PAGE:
The last TV commercial that made me run right out and buy the product was for Squirmles. It was the 70′s. I was eight. I had only recently started earning an allowance. I had never had a pet and the commercial made Squirmles look like a magical pet. I had to have it!
Within seconds after getting it home and opening the package I realized that what I’d just shelled out for was a piece of fuzz on the end of a string, with two paper eyes glued on — badly. In minutes the eyes were gone. In a few days, so was the fuzz. And during that time, its movements were not magical. They were, in fact, exactly like the movements you’d expect from a piece of fuzz on the end of a string.
Worst buck and a half I ever spent. Lesson learned: marketing is lies.
As I said, that was the last TV commercial to make me run right out and buy the product — until now.
This morning I followed these directions on the bottle:
Imagine a car rolling down the highway at a constant speed. Now imagine a refueling truck keeping pace with that car and adding a constant trickle of gas to the car’s tank, so that the level in the tank neither falls nor rises.
Now imagine that the driver of the car presses harder on the accelerator, and the car speeds up. The refueling truck speeds up too to stay with the car, but the trickle of gas stays the same — it doesn’t increase to compensate for the faster-running engine.
According to common sense — and the laws of thermodynamics — the level of fuel in the tank must now begin to drop. Right? Right?
Well, I’m now in week four of vigorous exercise almost every damn day, and the pounds are not coming off. I weigh exactly as much as I did when I started. My eating habits are the same as before, and my level of physical activity is notably higher. If I could build a car that worked like me, the world’s fossil fuel woes would be over.
In the past I’ve announced my weight-loss efforts on this blog as way to compel myself to stick with them (reasoning that I wouldn’t be able to let my millions of loyal readers down, natch). This time I kept it quiet, hoping for more success than in other recent attempts, so as to have a little momentum going when I broke the news here. Happily, sticking with my new fitness regime no longer seems to be the main challenge. Unhappily, the effect of all that exercise seems to be nothing other than an increase in the efficiency with which I metabolize my food intake. I have no choice but to change my eating habits. Let’s see if that does anything, or if I continue to defy the laws of nature.
Phase one: eliminating sweets for two weeks. This better work.
The other day Archer asked me to hold up my hand, fingers out. I did. He then began asking me yes/no questions, one per finger. A “no” answer meant that the finger got folded down, a “yes” answer meant it stayed up. Of course this was a brand new trick from the schoolyard with which he was trying to get me involuntarily to give him “the finger,” but between its newness, Archer’s confusion about how to execute it, and my own teasing efforts to sabotage the result, it took a lot more than five questions to reach the hilarious goal. But reach it we did, at which point Archer erupted into merriment. “You’re making a rude gesture!” he laughed, as if we hadn’t both known it was coming. “Now do it to me.”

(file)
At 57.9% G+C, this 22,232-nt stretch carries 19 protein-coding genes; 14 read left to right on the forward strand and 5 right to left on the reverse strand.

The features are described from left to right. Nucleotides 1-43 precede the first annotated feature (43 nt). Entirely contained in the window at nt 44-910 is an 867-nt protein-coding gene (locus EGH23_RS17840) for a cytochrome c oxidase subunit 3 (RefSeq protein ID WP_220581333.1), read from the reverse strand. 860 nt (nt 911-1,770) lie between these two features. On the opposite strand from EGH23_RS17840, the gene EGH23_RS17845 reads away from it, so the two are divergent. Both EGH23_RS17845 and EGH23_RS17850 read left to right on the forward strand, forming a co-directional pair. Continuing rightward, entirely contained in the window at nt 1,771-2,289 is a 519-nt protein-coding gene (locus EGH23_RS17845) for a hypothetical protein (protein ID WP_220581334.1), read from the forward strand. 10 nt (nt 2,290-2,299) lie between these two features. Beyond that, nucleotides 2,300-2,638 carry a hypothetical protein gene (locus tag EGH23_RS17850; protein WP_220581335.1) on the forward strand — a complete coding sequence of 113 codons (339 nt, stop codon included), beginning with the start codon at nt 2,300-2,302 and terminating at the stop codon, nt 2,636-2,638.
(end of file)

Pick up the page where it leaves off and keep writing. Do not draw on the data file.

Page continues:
Well, I didn’t want to disappoint him, but I also didn’t want to see my little boy flipping me the bird. He held up his hand and I pointed to his pinky. “Are you green?” I asked. “No.” Down went the pinky. “Do you eat shoes?” “No.” Down went his ring finger. “Are you very silly?” “Yes!” Up stayed the middle finger. “Do you like mashed potatoes?” “No.” Down went the index finger.
Now his middle finger and thumb remained pointing up. A big smile spread across his face as he thought he knew what was coming next.
I pointed to his thumb. “Should you put your thumb down?” I asked. “Yes!” he said at once. “Ah, that means it stays up!” I pointed out. So he recanted: “No!” “Ah, then I don’t want to make you do something you don’t want to do.” “Wait… yes! Um…”
Last week I replaced my six-year-old home server (which serves this website among many other functions) with a newer, faster, quieter computer. Transferring all the data and functions was a considerable effort in system administration. For the record, here are the steps I had to take.
Naturally not everything went according to plan. So in addition to the steps above I also had to solve:
Why all of my domains but one could be resolved;
Why the firewall was getting reset at startup;
Why inbound mail was not flowing;
Why the Ethernet interface had the wrong parameters at startup;
Why the monitor would not go into power-save mode;
How to get the Flash plugin running under x86_64;
Why the DVD-RW drive wasn’t visible some of the time.
Throughout all this, I frequently had to pause to locate and install needed software packages and Perl modules that weren’t part of the default Fedora setup. For good measure I also had to replace an external hard drive that was about to fail. (Thanks for the warning, Palimpsest!)
Happily all these things are now done, except that the monitor issue is a bona fide bug in the xorg video driver (duly filed) that someone else will have to deal with. Until then I just have to remember to switch the monitor off when I walk away.
This may all sound like deep wizardry, but it doesn’t feel like it to me. Having spent a lifetime coping and communing with these sometimes-cantankerous machines, it’s just busywork. Then I think of the number of other people in the world who could do all of this single-handedly and I become impressed with myself.